Methods

Subjects

Twenty-seven subjects with normal hearing participated in the experiment (HL < 20 dB). The study was conducted according to the Declaration of Helsinki and the study protocol was approved by the ethics committee of the medical faculty of the University of Muenster. Subjects received written and oral information about the procedure of the study and signed an informed consent form.

Experimental design and stimulation

Auditory and visual stimuli were presented simultaneously and independently from each other in four runs during magnetoencephalographic measurements. Before the first measurement in the magnetoencephalograph (MEG), a standardized procedure was run to determine the individual hearing threshold for the auditory stimuli presented by special earphones in the magnetically shielded room. Please see Fig 1 for an illustration of the stimulation paradigm. The auditory stimulation comprised two types of masking stimuli and one test tone (TT) which consisted of a 1000 Hz pure tone (spectrum at Fig 1A center). As masking stimuli we used white noise (WN, spectrum at Fig 1A left) or white noise passing through a digital notch filter centered at 1 kHz (notch depth 40 dB, bandwidth ¼ octave) further referred to as notched white noise (NWN, spectrum at Fig 1A right). In 10% of the masking stimuli, a small change of loudness (increase of 2 dB) was implemented as the target masking sound (cf. Fig 2A). This loudness change could occur on four different time points during the presentation of the masking stimulus (0.5 s, 1.1 s, 1.7 s, 2.6 s) and lasted until the end of the masking stimulus. The total root-mean-square (RMS) values for all masking stimuli were counterbalanced at the same level. All stimuli had a 0.02 s rise and fall time and were low-pass filtered at 8 kHz adjusted to the frequency characteristics of the sound delivery system. The auditory stimuli were presented binaurally with an intensity of 45 dB SL (sensation level, corresponding to the individual hearing threshold for the TT).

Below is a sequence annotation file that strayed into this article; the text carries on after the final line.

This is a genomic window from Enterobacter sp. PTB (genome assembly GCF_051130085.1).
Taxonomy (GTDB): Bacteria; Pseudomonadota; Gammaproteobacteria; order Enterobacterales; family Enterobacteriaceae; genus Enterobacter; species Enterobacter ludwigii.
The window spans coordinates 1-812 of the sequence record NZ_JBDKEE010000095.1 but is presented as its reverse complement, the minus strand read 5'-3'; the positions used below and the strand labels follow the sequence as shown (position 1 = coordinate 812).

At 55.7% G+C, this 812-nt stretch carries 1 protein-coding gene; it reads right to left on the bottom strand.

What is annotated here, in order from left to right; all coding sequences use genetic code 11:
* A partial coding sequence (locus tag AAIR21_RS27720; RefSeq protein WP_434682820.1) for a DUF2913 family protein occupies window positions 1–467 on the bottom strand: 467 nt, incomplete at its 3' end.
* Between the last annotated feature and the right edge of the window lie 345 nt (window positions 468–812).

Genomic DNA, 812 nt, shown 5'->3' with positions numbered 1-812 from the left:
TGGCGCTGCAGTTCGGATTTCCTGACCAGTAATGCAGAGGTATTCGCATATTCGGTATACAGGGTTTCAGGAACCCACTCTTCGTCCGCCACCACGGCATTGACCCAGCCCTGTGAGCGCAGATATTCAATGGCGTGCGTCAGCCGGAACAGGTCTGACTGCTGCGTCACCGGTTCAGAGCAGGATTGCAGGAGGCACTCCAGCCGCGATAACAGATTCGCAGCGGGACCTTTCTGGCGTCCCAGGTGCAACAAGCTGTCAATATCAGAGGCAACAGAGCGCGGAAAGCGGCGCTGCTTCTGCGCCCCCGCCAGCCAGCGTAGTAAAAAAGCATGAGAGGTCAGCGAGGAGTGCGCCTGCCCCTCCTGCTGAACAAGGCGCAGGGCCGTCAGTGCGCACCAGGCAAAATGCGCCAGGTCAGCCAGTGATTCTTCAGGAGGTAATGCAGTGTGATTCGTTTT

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Fig 1. Overview of the stimulation paradigm.

Subjects were presented with visual and auditory stimuli simultaneously. See text for a detailed description of the stimulation. (A) Auditory stimulation, comprising a white noise (WN) masking stimulus, a test tone (TT) and a notched white noise (NWN) masking stimulus. (B) Visual stimulation, consisting of patterns of small white crosses presented on the screen. As the duration for the presentation of the fixation cross (first stimulus) was randomly jittered between 0.2 and 3 s, the displayed timing of the stimuli represents only one possible example. On one half of the trials, subjects were instructed to concentrate on the auditory input to detect small changes of loudness in the sounds. On the other half of the trials subjects were instructed to concentrate on the visual input and detect target stimuli on the screen.

https://doi.org/10.1371/journal.pone.0149933.g001

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Fig 2. Depiction of target and distractor stimuli for the visual and auditory tasks.

(A) Auditory distractor and target: Small changes of loudness (increase of 2 dB) were implemented as the target masking sound. This loudness change could occur on four different time points during the presentation of the masking stimulus (0.5 s, 1.1 s, 1.7 s, 2.6 s) and lasted until the end of the masking stimulus. The depiction shows a loudness change at 1.7 s. (B) Visual distractor and target stimuli: When the pattern of small crosses displayed exactly one small square of crosses, the stimuli were considered as targets.

https://doi.org/10.1371/journal.pone.0149933.g002

Each trial consisted of a 3 s masking sound followed by the TT for 0.3 s with an inter stimulus interval of 0.5 s. The different masking and target masking sounds were presented in randomized order. Stimuli were presented in four runs with a short break in between. Each run consisted of 70 trials per masking condition and 14 trials with a target masking sound. This added up to 140 trials per run, i.e., 560 trials in total. The different target masking sounds were randomized across runs.